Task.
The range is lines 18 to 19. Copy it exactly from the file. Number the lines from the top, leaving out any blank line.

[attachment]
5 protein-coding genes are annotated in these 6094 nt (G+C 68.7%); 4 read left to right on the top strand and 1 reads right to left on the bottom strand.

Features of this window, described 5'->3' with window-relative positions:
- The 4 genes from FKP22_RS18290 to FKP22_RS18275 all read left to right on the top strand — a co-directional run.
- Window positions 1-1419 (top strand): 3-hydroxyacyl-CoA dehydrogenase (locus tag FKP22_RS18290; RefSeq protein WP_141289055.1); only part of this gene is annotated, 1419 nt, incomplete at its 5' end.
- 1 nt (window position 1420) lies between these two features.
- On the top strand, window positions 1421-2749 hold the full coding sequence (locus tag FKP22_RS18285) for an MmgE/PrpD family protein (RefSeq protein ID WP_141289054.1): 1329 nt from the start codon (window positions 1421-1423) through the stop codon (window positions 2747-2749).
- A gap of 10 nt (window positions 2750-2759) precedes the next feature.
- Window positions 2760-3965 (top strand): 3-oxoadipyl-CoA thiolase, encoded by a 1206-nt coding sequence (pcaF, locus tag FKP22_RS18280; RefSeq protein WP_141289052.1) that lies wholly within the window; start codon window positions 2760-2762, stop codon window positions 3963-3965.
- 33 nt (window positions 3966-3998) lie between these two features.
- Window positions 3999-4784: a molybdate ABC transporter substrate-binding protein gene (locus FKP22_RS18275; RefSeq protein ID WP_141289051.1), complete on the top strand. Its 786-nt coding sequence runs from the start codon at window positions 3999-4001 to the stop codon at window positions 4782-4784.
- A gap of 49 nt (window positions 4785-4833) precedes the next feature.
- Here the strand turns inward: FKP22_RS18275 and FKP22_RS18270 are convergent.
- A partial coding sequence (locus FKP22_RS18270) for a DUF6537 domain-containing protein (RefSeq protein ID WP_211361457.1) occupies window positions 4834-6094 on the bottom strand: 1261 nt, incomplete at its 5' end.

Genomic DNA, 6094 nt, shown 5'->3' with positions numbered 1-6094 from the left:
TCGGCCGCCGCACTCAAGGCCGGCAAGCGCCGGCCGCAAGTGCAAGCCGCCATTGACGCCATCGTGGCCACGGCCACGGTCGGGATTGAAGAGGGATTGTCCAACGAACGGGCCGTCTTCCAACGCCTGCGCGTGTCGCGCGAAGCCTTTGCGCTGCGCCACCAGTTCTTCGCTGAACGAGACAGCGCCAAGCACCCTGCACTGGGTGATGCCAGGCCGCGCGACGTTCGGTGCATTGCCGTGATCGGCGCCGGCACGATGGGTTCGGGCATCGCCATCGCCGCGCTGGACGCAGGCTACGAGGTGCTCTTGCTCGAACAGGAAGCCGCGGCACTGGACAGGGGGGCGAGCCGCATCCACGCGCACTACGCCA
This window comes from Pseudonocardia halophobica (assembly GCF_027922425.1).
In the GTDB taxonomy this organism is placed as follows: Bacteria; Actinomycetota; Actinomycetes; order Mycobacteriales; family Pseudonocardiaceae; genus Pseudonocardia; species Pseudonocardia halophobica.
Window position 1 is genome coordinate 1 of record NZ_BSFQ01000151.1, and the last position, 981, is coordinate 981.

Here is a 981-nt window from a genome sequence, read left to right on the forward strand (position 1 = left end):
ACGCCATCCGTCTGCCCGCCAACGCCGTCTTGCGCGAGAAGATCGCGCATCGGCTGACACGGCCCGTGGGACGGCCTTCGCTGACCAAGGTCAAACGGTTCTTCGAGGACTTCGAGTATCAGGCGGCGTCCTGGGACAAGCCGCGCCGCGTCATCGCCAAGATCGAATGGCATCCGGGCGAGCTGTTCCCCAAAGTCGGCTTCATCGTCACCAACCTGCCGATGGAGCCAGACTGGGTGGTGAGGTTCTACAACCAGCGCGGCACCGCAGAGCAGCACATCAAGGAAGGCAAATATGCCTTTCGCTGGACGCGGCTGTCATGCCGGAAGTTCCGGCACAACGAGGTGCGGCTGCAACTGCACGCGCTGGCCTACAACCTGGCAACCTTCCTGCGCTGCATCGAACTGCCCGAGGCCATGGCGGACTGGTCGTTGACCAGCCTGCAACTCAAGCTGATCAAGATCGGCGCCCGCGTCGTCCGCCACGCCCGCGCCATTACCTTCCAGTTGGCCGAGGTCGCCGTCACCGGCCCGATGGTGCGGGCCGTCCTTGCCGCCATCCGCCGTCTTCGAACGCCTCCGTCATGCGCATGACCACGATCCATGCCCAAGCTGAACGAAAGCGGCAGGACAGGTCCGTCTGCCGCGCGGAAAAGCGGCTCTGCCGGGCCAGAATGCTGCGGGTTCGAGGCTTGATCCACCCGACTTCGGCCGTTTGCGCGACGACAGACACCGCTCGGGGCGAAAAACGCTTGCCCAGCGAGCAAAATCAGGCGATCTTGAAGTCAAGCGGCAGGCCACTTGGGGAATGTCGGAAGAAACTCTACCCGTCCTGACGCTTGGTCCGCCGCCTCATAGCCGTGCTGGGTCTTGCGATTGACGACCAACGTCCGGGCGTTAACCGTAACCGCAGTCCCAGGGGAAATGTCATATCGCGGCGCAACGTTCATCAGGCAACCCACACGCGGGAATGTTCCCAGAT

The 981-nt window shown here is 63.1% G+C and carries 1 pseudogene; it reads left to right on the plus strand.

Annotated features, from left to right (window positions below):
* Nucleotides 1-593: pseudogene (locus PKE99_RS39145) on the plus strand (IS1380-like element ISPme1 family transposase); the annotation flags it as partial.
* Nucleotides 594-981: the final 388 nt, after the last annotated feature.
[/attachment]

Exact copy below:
Window position 1 is genome coordinate 1 of record NZ_BSFQ01000151.1, and the last position, 981, is coordinate 981.

Here is a 981-nt window from a genome sequence, read left to right on the forward strand (position 1 = left end):